5 ways to showcase your work without a social media portfolio

by | Oct 28, 2021

If we hear one question more than any other in our Facebook community groups it’s this… ‘How do I create a portfolio for my social media business?’

 

And the short answer is, DON’T!

 

We’re serious. Social media managers do NOT need a portfolio to show to future clients.

 

Why? Because the aims, objectives and goals of each business you work with are different. How one client’s feed looks is not relevant to another. And, without context, it’s meaningless.

Social media management is about so much more than aesthetics and follower numbers. It’s about the thing you can’t see – the strategy, the analytics, the leads, the sales.

 

‘But wait! What if a prospective client asks for examples of my work? What do I show them?’

 

Good question. Here’s what you need to do.

 

Be active on your own socials

As a professional social media manager, you should be using your own social accounts to showcase your skills and knowledge and to practice what you preach.

 

Make sure you’re using your platforms to speak directly to prospective clients and to explain what goes into getting them the results they long for.

 

Try these sample post ideas

  • What happens when you work with me
  • Why you need a social media strategy
  • Why follower numbers aren’t the be-all and end-all
  • I did X and got this result for my client
  • How to use X new feature to promote your {insert niche} business

 

Testimonials

You probably already post testimonials on your profiles but there are a few ways to make them work harder.

 

Firstly think about the quality of the testimonial itself. If it’s just telling people that you were a pleasure to work with, it’s useless. Being nice to work with should be a given!

 

Aim to extract more useful information from clients by asking specific questions. e.g. What improvements have you seen in your business since working with me? How has your life improved since working with me? How many more leads or sales have you achieved since working with me?

 

You’re looking for detailed data and hard facts here.

 

Secondly, put some more thought into the copy you write alongside your testimonials. If we had a pound for every caption that reads ‘Love getting feedback like this,’ or ‘thanks for the fab review @xxx.’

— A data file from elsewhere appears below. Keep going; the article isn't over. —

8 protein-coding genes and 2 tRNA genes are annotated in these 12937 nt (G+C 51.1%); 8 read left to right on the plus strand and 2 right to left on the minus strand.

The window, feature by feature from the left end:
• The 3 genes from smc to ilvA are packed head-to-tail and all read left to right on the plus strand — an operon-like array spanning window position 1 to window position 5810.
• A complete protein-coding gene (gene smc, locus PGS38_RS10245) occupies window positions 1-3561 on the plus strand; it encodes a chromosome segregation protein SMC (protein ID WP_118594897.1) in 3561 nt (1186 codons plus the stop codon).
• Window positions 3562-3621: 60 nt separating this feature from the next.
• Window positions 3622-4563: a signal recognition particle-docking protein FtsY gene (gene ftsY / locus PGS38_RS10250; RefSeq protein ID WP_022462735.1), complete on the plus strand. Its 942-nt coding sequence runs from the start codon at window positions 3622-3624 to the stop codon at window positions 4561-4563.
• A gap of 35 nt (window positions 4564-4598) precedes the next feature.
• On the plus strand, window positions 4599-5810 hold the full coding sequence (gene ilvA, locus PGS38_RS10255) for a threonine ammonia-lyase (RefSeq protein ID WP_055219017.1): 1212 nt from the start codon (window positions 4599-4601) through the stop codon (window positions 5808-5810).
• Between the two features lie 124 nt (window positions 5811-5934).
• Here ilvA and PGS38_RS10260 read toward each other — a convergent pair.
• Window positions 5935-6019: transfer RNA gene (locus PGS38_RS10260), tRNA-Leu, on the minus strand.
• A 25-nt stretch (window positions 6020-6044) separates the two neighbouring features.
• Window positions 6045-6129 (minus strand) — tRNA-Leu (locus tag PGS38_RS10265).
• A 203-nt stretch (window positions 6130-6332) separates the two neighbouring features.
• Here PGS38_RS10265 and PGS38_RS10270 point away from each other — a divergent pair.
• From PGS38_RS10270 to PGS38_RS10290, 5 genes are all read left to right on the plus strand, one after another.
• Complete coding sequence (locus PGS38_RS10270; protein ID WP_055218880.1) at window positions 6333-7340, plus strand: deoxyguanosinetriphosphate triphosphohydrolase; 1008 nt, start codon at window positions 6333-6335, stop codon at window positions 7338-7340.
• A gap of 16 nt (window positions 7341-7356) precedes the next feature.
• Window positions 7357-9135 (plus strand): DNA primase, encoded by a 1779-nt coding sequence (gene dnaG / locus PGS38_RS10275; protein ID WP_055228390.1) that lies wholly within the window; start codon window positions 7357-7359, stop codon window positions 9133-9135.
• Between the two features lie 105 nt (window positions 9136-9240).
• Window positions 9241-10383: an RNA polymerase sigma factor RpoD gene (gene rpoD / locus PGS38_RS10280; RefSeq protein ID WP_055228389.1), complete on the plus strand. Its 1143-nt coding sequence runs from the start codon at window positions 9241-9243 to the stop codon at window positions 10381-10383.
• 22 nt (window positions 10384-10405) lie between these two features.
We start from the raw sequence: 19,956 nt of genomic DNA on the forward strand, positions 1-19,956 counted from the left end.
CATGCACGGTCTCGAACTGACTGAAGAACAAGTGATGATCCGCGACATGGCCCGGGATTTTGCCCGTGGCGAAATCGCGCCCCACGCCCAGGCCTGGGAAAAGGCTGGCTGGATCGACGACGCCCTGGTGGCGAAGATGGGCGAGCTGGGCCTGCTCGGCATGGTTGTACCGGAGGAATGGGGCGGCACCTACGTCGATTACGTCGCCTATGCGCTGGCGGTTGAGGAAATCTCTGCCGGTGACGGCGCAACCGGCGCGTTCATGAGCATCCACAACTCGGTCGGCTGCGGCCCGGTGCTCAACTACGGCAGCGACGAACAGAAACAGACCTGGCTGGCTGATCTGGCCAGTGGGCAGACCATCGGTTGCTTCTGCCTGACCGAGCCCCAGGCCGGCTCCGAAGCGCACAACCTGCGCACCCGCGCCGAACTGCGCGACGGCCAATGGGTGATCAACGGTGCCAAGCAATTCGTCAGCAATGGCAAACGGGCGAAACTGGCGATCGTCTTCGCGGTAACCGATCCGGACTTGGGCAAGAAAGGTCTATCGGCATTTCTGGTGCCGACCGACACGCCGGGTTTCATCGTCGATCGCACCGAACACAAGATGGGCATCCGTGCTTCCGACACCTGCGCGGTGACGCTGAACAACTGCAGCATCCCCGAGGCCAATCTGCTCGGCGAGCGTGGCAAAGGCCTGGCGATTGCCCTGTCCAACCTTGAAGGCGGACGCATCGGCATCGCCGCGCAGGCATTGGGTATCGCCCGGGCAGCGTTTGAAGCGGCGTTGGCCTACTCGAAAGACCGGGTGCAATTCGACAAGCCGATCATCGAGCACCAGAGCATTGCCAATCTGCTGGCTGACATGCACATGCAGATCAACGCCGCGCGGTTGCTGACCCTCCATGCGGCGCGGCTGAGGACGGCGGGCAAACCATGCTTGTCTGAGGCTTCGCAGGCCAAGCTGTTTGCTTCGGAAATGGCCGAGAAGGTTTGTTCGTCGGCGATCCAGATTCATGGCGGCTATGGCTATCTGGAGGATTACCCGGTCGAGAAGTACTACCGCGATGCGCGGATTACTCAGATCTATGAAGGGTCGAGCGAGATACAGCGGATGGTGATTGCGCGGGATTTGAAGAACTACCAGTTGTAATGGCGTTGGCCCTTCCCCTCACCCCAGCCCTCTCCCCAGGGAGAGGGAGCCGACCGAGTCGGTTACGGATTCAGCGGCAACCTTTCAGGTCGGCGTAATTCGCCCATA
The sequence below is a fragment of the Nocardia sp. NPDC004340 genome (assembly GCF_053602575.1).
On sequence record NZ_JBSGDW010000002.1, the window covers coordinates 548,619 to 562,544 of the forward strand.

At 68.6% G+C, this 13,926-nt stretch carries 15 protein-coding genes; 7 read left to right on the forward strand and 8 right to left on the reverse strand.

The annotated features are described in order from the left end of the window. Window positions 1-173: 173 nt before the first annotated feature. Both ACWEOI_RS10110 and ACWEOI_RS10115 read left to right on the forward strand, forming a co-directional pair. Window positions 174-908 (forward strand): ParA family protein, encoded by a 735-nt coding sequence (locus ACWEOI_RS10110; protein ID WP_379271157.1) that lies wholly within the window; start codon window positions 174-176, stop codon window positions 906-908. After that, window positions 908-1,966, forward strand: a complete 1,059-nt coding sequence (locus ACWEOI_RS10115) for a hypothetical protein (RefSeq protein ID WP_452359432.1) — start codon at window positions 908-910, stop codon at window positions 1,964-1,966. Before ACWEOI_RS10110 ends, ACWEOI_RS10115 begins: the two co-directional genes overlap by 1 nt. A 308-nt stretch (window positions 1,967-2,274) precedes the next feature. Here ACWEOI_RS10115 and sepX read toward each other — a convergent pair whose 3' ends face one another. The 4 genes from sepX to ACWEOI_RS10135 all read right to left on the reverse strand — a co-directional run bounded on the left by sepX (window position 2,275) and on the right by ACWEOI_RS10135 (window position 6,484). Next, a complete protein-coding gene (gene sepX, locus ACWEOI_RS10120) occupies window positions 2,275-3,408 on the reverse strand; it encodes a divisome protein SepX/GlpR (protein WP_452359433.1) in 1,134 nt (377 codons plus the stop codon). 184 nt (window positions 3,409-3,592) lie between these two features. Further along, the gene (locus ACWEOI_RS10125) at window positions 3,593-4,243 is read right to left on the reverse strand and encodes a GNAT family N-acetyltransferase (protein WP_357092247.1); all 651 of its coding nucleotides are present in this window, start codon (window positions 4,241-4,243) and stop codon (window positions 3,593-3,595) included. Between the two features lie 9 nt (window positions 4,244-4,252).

Instead, add context to the post. Share the story of why the client came to you and the problem you helped them overcome. This will give future clients something tangible to relate to. If they recognise themself in your existing client’s story they’ll be much more likely to get in touch.

 

Bonus points if you can ask clients to create video testimonials or to jump on a live with you.

 

Case studies

Long form content – such as case studies on your website – is a brilliant way to demonstrate the value you provide to businesses.

 

This is also a good place to show off the visual aspects of your work if that’s something that’s important to you.

 

Case studies essentially outline a story of transformation and include four key sections.

 

  • A short intro/description of your client’s business
  • The problem. Detail what your client was struggling with and how this was impacting their business or personal life
  • The solution: Here’s where you talk about the bespoke strategy you put into place to solve your client’s problem
  • The result: Make this section as stats-driven as possible. If your case study doesn’t lend itself to sales or follower growth data, look for other possible angles such as the number of hours saved a month on social media or a % increase in leads.

 

Now sure where to start? There’s a detailed guide to writing your own case studies in The Social Media Manager’s Toolkit.

 

Blogs

Blogs are another great way to promote your skills to potential new clients.

 

Let’s say you write a blog called How To Grow Your Instagram Following, within it you can include real examples and screengrabs of previous client work.

 

If you’re an ads strategist you might write a blog called 5 Reasons To A/B Test Your Ads. You can demonstrate how to do this by including screenshots of varying ad copy and creatives, as well as the stats which show which worked best.

 

If content creation is one of the services you offer, you could write a blog about how to create a consistent brand aesthetic and include before and after shots of a feed you’ve madeover. Don’t forget to include the why as well as the how.

 

Use blogs to answer all the questions potential clients ask you and include real success stories to evidence your abilities.

 

Emails

We’ve seen some great examples of social media managers sharing their expertise via their email lists and you can do the same.

 

Your list is your most targeted audience so make sure you use it to talk about your processes and to explain why you do things the way you do.

 

And remember, not everyone sees your social content so your email list is a great place to share your wins and learnings, giving live examples as you go.

 

In conclusion

Creating a visual portfolio isn’t necessary for social media managers because it doesn’t provide your potential clients with the context they need.

 

It’s your job to educate your audience that looks aren’t everything on social media – it’s the strategy inside that counts!